Continuous hydrocortisone therapy and extracorporal RRT with supportive cytokine adsorption led to improved circulatory, decrease of lactate excess and stabilization of liver function. Figure 2 shows the course of required catecholamine dose and IL-6 concentrations during the first nine days. Ferritin decreased from > 40.000 µg/l to 2.878 µg/l within three weeks and even after extracorporal cytokine adsorption was omitted, indicating disease activity of HLH further declined. Leukocyte engraftment with donor chimerism of 99% on day 14 and 100% on day 100 after transplantation was measured. No signs of graft versus host diseases occurred until discharge from hospital. Renal dysfunction required intermitted RRT but recovered to an estimated glomerular filtration rate (eGFR) of 47 ml/min. The patient was transferred to the IMC ward after 20 days after transplantation and later discharged to rehabilitation.

Fig. 2

Catecholamine therapy (noradrenaline) and Interleukin-6 levels during the first 9 days under extracorporeal renal replacement therapy with the use of cytokine adsorption. ASCT was performed on day 3. The linear red and blue lines represent trends of the corresponding need for vasopressors and the IL-6 progression. ASCT allogenic stem cell transplantation, CHDF continuous hemodiafiltration, IL-6 interleukin 6


Sepsis and the sepsis-like condition HLH show a high mortality in the intensive care setting. The Simplified Acute Physiology Score (SAPS) II provides an algorithm for calculating hospital mortality [6]. A propensity-score-based analysis of patients with septic shock highlighted that the additional usage of cytokine adsorption to RRT may lead to a reduction of SAPS II score and improved survival in the ICU setting [7]. In our patient, SAPS II predicted an estimated mortality of 88% (74 points) in the initial phase before onset of hemodialysis (Table 1). Further measurements of the score were not useful due to masking of urea and bilirubin by RRT with CytoSorb®. Recent reports outline that cytokine adsorption was primarily used in patients with high-predicted mortality, the observed outcome after cytokine removal, however, was distinctly lower [8].

Table 1 Predicted hospital mortality by Simplified Acute Physiology Score (SAPS) II

Currently, R-CHOP is the standard-of-care first-line chemotherapy regimen for DLBCL-HLH, whereas in refractory cases, intensive chemotherapy regimens are suggested [9]. Chemotherapy may not salvage these patients because of severe multiorgan failure at presentation leading to an overall mortality of > 90% [10]. In such cases, cytokine adsorption might bridge the patient until chemotherapy contributes to reduce HLH disease activity. The use of CytoSorb® leads to a decreasing demand for vasopressors and significant lactate clearance [11]. Besides, the stabilization of the circulatory system, ASCT was essential for the survival of our patient. In addition to other factors like matching genetic HLA markers, the success of an ASCT depends on migration of donor progenitor cells into the bone marrow and their consecutive growth. Certain profiles of chemokines and cytokines were detected and are thought to play a decisive role. Some cytokine patterns are associated with ASCT-induced complications and are prognostically relevant [12]. Although little is known about the connection between messenger profiles and success of stem cell transplantation, elevated levels of several cytokines, such as members of the IL-6 family before and after ASCT could increase the risk of Graft-versus-host-disease and transplant-related mortality [13]. While the exact etiology of hyper-inflammation in the case of this patient may be multifactorial, we presume that Anti-Thymocyte-Globulin (ATG) will have significantly contributed to cytokine release. ATG exerts its immunosuppressive effects through complement-dependent T-cell depletion, releasing cytokines from both host immune cells and residual tumor cells, which may result in macrophage activation [14, 15].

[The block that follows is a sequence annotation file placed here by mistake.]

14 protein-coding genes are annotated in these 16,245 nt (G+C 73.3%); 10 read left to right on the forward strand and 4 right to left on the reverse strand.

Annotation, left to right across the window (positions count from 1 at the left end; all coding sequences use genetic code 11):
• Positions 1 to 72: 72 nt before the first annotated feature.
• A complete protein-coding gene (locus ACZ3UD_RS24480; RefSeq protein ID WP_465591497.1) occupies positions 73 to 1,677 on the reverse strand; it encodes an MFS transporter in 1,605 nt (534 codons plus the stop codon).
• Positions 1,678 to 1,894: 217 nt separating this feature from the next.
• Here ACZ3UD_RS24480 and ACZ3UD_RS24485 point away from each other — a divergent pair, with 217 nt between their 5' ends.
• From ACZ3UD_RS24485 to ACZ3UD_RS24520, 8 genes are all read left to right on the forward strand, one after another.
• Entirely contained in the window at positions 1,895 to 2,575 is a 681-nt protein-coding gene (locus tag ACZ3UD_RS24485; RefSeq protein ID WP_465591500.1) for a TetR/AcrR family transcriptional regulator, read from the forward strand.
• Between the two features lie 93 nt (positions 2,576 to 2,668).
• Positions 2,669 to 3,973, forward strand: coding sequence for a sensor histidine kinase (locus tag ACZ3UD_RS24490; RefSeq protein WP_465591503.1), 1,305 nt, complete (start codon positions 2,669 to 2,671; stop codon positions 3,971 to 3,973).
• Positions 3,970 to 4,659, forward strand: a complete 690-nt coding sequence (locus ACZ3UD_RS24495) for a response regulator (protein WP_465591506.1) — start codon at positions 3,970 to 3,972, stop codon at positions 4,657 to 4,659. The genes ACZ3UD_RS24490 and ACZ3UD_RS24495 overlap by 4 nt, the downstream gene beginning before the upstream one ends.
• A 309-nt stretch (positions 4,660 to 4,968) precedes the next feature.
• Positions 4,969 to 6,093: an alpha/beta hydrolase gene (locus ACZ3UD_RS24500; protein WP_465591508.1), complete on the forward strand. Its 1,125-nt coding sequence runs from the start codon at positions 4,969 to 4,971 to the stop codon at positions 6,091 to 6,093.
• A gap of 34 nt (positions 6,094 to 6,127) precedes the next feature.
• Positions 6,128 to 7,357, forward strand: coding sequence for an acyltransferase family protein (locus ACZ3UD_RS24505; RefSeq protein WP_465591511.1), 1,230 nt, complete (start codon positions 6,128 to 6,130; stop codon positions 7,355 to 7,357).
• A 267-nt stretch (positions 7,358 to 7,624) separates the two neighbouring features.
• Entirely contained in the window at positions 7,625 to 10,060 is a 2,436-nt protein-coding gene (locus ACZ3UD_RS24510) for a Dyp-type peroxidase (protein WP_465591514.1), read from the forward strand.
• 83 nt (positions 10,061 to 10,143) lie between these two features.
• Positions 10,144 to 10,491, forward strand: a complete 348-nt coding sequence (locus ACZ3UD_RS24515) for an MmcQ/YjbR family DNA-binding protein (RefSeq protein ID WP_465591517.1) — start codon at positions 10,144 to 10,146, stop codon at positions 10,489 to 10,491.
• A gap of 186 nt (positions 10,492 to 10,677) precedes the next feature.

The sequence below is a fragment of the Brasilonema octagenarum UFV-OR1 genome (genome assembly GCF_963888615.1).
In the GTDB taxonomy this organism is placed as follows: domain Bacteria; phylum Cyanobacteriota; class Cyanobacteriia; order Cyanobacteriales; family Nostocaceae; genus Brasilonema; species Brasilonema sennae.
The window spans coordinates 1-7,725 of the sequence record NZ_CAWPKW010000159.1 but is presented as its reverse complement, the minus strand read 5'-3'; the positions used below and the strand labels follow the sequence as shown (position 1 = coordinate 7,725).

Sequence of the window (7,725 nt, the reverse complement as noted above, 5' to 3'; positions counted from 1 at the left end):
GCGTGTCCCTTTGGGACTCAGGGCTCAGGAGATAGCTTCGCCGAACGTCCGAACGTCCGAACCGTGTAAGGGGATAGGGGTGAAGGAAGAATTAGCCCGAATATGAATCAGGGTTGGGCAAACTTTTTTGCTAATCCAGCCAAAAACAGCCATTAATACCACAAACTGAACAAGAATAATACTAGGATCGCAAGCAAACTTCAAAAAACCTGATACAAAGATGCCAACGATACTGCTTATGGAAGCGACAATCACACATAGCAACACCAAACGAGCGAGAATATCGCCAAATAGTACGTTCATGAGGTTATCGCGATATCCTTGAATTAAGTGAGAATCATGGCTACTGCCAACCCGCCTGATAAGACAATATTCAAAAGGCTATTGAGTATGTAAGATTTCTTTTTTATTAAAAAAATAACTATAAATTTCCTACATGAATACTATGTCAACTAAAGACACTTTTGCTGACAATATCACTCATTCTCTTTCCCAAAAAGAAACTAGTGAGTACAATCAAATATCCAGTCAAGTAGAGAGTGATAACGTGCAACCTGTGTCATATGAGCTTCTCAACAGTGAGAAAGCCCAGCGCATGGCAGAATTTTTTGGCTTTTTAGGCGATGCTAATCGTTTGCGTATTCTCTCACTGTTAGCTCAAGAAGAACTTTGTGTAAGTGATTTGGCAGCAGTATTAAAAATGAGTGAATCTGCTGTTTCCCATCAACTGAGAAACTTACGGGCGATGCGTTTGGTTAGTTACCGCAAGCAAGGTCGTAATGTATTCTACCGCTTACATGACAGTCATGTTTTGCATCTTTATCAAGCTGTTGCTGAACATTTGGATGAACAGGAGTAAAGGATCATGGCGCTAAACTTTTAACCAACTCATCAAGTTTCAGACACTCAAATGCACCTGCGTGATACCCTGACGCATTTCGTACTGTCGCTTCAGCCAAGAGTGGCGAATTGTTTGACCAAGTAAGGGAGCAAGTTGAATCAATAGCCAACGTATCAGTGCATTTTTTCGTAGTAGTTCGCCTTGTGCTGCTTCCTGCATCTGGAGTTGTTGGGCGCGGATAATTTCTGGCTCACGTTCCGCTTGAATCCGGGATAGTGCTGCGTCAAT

The spectrum of removed substances under CytoSorb® includes different endogenous messengers like chemokines [16]. Nevertheless, the messenger milieu required for ASCT does not appear to have been influenced to the detriment of the therapy. It is conceivable that these required cytokines were present in sufficient quantities despite the procedure. Moreover, some authors doubt that elimination from central blood flow will affect cytokine concentration in the capillary blood compartment, damaged/inflammated tissue or bone marrow significantly [17]. In view of the HLH relapse, IL-6 levels were only moderately elevated and the discontinuation of CytoSorb® on day six led to an immediate increase of IL-6, indicating persistent inflammation. There is a lack of randomized controlled trials and therefore it is not known whether cytokine adsorption is more effective at particularly high concentrations and which cytokines can predict its effectiveness [18]. Up to this point, it seems unclear whether cytokine-adsorbing therapy will establish itself as the icing on the cake in supportive sepsis treatment or as rescue strategy. In the case of the patient presented here, cytokine adsorption may have contributed to the mitigation of lymphoma-associated HLH under conditioning therapy, allowing successful ASCT.


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All authors contributed to the case report conception and design. Material preparation and data collection were performed by Jan-Gerd Rademacher and Manuel Wallbach. The first draft of the manuscript was written by Jan-Gerd Rademacher and all authors commented on previous versions of the manuscript. All authors read and approved the final manuscript.

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Rademacher, JG., Wulf, G., Koziolek, M.J. et al. Cytokine adsorption therapy in lymphoma-associated hemophagocytic lymphohistiocytosis and allogeneic stem cell transplantation. J Artif Organs (2021).

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  • Cytokine adsorption
  • Allogenic stem cell transplantation
  • Lymphoma
  • Hemophagocytic lymphohisticytosis
  • Inflammation